Digital technologies have been presented as a sign-post at these cross-roads, showing us the direction to the future of education. And, it doesn’t take a genius to realize that these digitally inflected technologies, formed through private partnerships, conceived as expensive, and available to the small minority population that has access to digital technologies and resources, will recreate new special spaces for those who have privilege, so that Rohith Vemulla and his ilk can stay in the public university which faces increasing disinvestment from the state.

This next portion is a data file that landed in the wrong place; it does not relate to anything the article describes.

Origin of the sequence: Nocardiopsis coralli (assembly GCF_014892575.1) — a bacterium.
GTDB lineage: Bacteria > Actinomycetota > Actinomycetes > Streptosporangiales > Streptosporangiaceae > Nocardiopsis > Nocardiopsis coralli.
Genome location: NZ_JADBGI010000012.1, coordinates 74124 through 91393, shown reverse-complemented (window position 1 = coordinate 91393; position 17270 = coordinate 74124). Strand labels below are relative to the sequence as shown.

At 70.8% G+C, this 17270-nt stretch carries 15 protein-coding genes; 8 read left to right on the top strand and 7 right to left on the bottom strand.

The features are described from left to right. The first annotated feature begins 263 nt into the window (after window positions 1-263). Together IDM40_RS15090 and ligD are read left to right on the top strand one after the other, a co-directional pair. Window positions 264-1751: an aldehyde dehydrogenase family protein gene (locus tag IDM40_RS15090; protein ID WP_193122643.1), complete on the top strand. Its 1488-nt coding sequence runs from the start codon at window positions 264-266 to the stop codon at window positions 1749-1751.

It is in the context of this imagined future of our digital learning, where the digital shall resolve the crisis that is a disguised rant about the opening up of the public university to unexpected bodies, that we need to read the death of Rohith Vemulla. Investigations have now revealed that Vemulla was targeted by upper caste administrative officials as “anti-nationa,” as a problem, as an undesired body. His acts of protest, his political participation against capital punishment, and his Dalit Right activism were all taken as tacit grounds through which he was expelled from the university, his fellowship was discontinued, and he was rendered homeless, penniless and without institutional affiliation. Throughout this process, Vemulla was not given formal reasons or platforms to negotiate and contest the decisions. Vemulla staged numerous protests, appeals and negotiations, but continued to be neglected and discriminated against by the university administrative system, leading to, what many political activists have called “institutional murder.” These acts find political support and social justification in a higher education system that turns a blind eye to these structures of abuse.